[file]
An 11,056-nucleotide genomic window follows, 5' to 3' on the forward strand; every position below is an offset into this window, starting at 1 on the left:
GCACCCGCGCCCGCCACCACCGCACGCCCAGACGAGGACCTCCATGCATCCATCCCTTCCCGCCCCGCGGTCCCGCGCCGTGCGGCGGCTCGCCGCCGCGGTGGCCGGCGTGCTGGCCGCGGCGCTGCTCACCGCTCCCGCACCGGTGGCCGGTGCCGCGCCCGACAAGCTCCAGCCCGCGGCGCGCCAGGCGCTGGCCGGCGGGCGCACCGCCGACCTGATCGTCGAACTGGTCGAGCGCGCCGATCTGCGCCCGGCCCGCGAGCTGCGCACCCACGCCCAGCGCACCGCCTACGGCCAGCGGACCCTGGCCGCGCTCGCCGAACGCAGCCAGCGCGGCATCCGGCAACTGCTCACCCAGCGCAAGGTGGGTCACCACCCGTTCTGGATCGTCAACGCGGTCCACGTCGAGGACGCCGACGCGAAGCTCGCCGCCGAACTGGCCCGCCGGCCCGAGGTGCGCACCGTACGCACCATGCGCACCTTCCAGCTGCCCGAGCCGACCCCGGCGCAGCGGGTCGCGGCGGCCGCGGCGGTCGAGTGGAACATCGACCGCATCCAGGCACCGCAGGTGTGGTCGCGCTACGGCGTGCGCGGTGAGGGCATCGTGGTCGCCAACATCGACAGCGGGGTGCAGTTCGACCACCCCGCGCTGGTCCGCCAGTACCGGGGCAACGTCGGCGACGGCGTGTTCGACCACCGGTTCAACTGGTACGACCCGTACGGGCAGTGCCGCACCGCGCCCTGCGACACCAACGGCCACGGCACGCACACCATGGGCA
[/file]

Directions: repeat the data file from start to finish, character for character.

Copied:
An 11,056-nucleotide genomic window follows, 5' to 3' on the forward strand; every position below is an offset into this window, starting at 1 on the left:
GCACCCGCGCCCGCCACCACCGCACGCCCAGACGAGGACCTCCATGCATCCATCCCTTCCCGCCCCGCGGTCCCGCGCCGTGCGGCGGCTCGCCGCCGCGGTGGCCGGCGTGCTGGCCGCGGCGCTGCTCACCGCTCCCGCACCGGTGGCCGGTGCCGCGCCCGACAAGCTCCAGCCCGCGGCGCGCCAGGCGCTGGCCGGCGGGCGCACCGCCGACCTGATCGTCGAACTGGTCGAGCGCGCCGATCTGCGCCCGGCCCGCGAGCTGCGCACCCACGCCCAGCGCACCGCCTACGGCCAGCGGACCCTGGCCGCGCTCGCCGAACGCAGCCAGCGCGGCATCCGGCAACTGCTCACCCAGCGCAAGGTGGGTCACCACCCGTTCTGGATCGTCAACGCGGTCCACGTCGAGGACGCCGACGCGAAGCTCGCCGCCGAACTGGCCCGCCGGCCCGAGGTGCGCACCGTACGCACCATGCGCACCTTCCAGCTGCCCGAGCCGACCCCGGCGCAGCGGGTCGCGGCGGCCGCGGCGGTCGAGTGGAACATCGACCGCATCCAGGCACCGCAGGTGTGGTCGCGCTACGGCGTGCGCGGTGAGGGCATCGTGGTCGCCAACATCGACAGCGGGGTGCAGTTCGACCACCCCGCGCTGGTCCGCCAGTACCGGGGCAACGTCGGCGACGGCGTGTTCGACCACCGGTTCAACTGGTACGACCCGTACGGGCAGTGCCGCACCGCGCCCTGCGACACCAACGGCCACGGCACGCACACCATGGGCA